if i read that correctly, then it pretty much means that what i've been doing is essentially the same thing.  the main difference is that i usually will not leave out the root in the left hand, but everything else is the exactly what i was thinking (and hearing?).

let me sum it up and tell me if i'm correct, let's do the g7 chord again:
--so, the right hand will play and octave, with the 5th in the middle, g-d-g

--the left will play the g7 chord completely.  f-g-b-d

is that right?  and as i get better, i can practice leaving the root out and adding color to the left hand by playing 9ths and stuff as i deem appropriate.

this is cool and very helpful.  is there anywhere else i can find more detail about the red garland technique other than listening and transcribing?
at slower tempos garland slightly rolled the right hand.

for the left hand g7 voicing tend to leave out the root and add the 13th or 9th:

f b e


f a b e

so, basically they use the standard left hand three note or four note rootless voicings to sound jazzier than plain f g b d.
Please sign in to post.

Jazz Piano Notebook Series
Scot Ranney's Jazz Piano Notebook, Volume 1 - jazz piano tricks of the trade

Volume 1 of this educational jazz piano book contains 15 jazz piano exercises, tricks, and other interesting jazz piano techniques, voicings, grooves, and ideas Scot Ranney enjoys playing.

buy pdf version - buy coil binding version - videos

Scot Ranney's Jazz Piano Notebook, Volume 2 - jazz piano tricks of the trade you can use today

Volume 2 has 14 jazz piano exercises and tricks of the trade, and quite a bit of it is Calypso jazz piano related material, including some Monty Alexander and Michel Camilo style grooves. Jazz piano education is through the ears, but books like this can help.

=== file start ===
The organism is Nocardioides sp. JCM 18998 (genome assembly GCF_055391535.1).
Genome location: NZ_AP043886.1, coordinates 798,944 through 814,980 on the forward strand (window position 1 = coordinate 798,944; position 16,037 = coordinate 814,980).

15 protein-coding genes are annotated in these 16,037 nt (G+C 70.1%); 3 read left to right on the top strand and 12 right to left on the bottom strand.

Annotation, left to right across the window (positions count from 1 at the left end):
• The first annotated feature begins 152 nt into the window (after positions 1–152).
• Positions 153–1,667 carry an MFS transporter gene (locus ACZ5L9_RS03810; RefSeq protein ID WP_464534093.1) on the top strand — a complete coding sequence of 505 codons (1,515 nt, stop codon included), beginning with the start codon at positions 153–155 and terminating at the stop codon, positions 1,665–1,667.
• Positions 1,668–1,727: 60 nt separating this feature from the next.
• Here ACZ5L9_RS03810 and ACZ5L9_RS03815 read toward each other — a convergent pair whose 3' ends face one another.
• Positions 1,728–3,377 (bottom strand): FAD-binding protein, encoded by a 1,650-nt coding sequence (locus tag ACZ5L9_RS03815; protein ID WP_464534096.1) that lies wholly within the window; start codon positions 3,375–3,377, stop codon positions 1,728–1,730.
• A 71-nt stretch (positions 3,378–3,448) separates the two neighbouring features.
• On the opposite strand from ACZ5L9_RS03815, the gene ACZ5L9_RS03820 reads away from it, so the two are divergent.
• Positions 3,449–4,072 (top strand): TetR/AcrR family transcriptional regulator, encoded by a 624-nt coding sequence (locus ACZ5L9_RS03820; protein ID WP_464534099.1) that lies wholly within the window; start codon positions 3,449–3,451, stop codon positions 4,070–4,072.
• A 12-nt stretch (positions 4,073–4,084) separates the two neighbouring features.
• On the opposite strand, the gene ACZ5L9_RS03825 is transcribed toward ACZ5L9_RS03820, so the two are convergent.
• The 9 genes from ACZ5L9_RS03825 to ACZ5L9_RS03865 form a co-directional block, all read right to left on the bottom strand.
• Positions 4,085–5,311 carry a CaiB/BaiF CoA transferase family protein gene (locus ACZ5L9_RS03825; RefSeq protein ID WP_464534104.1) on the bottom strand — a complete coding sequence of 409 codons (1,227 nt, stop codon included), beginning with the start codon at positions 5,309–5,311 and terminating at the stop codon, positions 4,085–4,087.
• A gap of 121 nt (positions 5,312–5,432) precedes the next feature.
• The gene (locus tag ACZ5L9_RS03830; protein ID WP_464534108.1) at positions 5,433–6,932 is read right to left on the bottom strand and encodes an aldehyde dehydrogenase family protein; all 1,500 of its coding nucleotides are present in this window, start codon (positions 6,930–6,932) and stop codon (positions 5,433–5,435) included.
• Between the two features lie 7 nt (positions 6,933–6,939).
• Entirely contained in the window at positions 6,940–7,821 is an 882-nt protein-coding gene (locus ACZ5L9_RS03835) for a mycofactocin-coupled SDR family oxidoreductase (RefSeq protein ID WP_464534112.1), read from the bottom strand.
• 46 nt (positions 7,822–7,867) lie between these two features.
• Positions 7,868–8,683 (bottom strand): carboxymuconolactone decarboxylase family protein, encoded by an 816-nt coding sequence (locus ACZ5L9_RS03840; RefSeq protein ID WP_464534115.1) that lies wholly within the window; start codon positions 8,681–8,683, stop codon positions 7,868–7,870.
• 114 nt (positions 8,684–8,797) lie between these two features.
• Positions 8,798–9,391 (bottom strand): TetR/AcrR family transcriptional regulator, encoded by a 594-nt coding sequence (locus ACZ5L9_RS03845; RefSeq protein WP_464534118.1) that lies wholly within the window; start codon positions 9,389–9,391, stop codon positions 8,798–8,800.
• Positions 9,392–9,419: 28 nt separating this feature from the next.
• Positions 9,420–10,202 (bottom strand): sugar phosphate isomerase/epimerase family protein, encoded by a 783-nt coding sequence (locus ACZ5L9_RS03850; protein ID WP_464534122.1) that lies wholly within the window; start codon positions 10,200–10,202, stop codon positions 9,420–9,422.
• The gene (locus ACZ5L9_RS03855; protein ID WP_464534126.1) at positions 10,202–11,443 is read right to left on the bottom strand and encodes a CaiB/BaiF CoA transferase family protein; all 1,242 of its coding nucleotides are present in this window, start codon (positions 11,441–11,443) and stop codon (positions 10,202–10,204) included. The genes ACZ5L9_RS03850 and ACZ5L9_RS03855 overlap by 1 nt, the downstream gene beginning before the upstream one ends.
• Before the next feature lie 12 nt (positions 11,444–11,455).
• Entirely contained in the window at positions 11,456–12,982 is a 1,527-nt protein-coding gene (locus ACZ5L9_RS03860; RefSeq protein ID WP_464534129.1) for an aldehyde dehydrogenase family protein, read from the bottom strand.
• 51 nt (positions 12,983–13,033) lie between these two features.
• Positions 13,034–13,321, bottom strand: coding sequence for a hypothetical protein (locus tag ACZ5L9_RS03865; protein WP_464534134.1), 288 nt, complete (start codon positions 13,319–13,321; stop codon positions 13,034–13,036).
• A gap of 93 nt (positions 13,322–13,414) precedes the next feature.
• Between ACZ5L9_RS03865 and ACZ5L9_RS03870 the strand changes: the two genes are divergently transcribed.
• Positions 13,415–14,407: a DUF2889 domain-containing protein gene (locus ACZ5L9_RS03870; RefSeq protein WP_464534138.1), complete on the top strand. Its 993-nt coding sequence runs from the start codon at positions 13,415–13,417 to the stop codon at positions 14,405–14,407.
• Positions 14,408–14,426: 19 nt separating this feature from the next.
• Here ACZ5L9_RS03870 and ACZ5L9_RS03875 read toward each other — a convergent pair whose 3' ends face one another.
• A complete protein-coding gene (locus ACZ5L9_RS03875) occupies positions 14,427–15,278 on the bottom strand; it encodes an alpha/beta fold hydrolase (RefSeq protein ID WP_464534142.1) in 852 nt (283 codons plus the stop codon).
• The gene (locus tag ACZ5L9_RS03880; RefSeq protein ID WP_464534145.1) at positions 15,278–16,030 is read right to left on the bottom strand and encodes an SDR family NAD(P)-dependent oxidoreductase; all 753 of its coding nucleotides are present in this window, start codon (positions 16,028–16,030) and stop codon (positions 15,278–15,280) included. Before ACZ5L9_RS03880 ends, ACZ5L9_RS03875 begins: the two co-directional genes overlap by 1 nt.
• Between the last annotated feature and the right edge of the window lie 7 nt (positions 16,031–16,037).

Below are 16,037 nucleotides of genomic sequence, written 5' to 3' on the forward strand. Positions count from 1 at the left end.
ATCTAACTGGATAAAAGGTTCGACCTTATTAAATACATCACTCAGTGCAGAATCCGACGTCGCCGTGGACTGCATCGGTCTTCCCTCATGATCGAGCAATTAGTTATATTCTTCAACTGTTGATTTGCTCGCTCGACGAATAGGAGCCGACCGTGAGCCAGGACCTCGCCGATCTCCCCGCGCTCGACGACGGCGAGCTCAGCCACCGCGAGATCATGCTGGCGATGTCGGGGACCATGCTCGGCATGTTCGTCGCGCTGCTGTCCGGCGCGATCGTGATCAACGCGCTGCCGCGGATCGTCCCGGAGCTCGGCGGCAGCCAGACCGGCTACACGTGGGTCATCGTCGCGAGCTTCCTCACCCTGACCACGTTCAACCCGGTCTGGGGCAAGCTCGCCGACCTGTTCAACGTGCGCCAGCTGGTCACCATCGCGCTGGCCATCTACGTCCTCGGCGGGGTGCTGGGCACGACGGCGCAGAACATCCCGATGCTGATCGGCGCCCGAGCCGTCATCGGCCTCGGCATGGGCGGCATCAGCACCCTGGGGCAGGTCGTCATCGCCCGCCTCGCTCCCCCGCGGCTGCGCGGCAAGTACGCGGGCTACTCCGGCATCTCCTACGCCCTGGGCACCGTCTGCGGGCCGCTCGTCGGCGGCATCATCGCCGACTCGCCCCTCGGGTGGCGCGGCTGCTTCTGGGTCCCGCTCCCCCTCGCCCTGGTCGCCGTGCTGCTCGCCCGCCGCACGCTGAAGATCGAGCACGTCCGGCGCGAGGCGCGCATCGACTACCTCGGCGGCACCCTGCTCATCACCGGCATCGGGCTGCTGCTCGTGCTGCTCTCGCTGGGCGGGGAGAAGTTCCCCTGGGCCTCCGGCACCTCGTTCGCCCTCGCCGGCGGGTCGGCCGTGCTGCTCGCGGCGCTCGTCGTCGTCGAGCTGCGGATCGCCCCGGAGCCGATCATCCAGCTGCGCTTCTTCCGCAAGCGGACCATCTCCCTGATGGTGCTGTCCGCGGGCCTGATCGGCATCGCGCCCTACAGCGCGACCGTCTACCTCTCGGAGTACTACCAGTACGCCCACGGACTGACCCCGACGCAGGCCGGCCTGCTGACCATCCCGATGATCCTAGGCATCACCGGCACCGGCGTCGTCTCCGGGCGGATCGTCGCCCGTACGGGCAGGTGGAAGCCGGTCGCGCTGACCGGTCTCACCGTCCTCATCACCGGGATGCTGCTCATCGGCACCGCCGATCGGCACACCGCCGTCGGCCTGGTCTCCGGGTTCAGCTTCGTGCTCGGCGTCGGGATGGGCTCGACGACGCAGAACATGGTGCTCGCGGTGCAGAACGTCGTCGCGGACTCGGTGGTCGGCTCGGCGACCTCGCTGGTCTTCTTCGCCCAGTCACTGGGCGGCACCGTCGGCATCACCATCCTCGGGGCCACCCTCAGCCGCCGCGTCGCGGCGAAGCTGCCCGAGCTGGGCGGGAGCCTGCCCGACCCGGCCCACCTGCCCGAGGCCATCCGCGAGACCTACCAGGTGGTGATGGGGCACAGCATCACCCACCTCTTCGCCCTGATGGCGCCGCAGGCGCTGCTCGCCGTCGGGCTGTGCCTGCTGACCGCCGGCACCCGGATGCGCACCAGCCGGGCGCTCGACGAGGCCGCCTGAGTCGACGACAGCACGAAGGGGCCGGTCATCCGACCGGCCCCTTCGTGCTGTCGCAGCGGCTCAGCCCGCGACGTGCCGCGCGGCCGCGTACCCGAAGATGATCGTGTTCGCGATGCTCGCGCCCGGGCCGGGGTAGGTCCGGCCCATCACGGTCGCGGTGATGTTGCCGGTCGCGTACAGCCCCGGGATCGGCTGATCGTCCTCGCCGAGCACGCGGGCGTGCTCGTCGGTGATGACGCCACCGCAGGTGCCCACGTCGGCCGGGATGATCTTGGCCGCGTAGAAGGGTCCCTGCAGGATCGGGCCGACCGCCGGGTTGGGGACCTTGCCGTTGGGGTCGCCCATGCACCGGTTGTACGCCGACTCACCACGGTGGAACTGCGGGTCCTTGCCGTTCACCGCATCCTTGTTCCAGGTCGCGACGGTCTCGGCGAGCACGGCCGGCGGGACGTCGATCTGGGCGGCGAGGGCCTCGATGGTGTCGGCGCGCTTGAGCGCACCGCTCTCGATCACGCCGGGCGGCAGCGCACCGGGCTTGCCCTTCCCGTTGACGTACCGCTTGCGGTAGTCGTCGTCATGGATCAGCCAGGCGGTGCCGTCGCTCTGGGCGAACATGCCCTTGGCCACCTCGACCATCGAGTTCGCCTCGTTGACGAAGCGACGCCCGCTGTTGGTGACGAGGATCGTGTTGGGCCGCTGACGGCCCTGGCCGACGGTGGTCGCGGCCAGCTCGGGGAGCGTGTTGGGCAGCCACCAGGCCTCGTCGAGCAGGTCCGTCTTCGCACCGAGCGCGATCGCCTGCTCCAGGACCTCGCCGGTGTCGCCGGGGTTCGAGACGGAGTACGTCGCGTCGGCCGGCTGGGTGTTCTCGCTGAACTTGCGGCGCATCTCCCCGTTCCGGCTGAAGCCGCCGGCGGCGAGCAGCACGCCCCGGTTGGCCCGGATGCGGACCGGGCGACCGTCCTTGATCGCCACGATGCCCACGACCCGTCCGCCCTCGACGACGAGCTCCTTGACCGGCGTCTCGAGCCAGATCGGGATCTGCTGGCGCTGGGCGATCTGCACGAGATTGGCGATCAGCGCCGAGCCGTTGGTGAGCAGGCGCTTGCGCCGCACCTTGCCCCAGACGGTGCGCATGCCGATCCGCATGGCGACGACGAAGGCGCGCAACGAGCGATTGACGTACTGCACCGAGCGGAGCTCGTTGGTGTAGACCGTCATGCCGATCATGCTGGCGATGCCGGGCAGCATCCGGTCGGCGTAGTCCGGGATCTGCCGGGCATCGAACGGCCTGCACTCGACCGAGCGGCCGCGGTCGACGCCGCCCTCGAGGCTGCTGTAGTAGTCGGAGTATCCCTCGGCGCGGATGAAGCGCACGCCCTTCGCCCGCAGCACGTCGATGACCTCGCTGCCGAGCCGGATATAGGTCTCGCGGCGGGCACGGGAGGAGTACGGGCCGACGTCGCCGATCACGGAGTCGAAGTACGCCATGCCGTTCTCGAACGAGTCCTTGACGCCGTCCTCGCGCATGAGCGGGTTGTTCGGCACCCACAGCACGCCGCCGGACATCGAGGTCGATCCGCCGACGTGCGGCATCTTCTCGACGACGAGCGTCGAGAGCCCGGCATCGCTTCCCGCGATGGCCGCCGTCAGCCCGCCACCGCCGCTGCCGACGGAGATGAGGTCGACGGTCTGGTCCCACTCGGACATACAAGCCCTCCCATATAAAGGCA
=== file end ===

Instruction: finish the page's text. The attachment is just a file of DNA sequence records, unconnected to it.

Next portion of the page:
buy pdf version - buy coil binding version

Tim Richards' Jazz Piano Notebook - jazz piano tricks of the trade

Volume 3 contains 12 jazz piano exercises and explorations by the acclaimed jazz piano educator, pianist, author, and recording artist Tim Richards.

Tim wrote the well known "Exploring Jazz Piano" and "Improvising Blues Piano" books and has several others to his name.

buy pdf version - buy coil binding version

Jeff Brent's Jazz Piano Notebook - jazz piano tricks of the trade

Volume 4 is by Jeff Brent, a jazz pianist, composer, teacher, and author of "Modalogy" and other acclaimed jazz theory and education books. In this book Jeff shares detailed analysis of transcriptions of live performances. He covers everything from the shape of the songs to the tricks and licks he uses in improvised lines to the ideas behind his lush chord voicings.

buy pdf version - buy coil binding version

Most Recent Discussions
Scale in Calderazzo solo
Scale in Calderazzo solo
What is (s)he playing there?
Volume 5 of Scot Ranney's "Jazz Piano Notebook Series" is up and running!
How to Develop Your Improvisation from Beginner to Advanced
Big Chief

Oh Tannenbaum for Jazz Piano
Volume 5 of the "Jazz Piano Notebook Series" is Available!
LearnJazzPiano.com File Downloads News
One Hour of Relaxing Piano Music
Jeff Brent's Jazz Piano Notebook
Fundamentos Físicos del Sonido

Top Sheetmusic Picks

Jazzy Christmas Arrangements
Cocktail Piano
Best Songs Ever, 6th Edition
Christmas Medley
Moana Songbook
Late Night Jazz Piano

Jazz piano education is cool.

be the main character in your own story

Rock on. Follow your passion.

Sign In

privacy policyterms of serviceabout • 50,659 messages 63,069 accounts 54,963 logins
LearnJazzPiano.com Copyright © 1995-2020 by Scot Ranney • website software and design by scot's scripts
LearnJazzPiano.com is For Sale - Serious Inquiries Only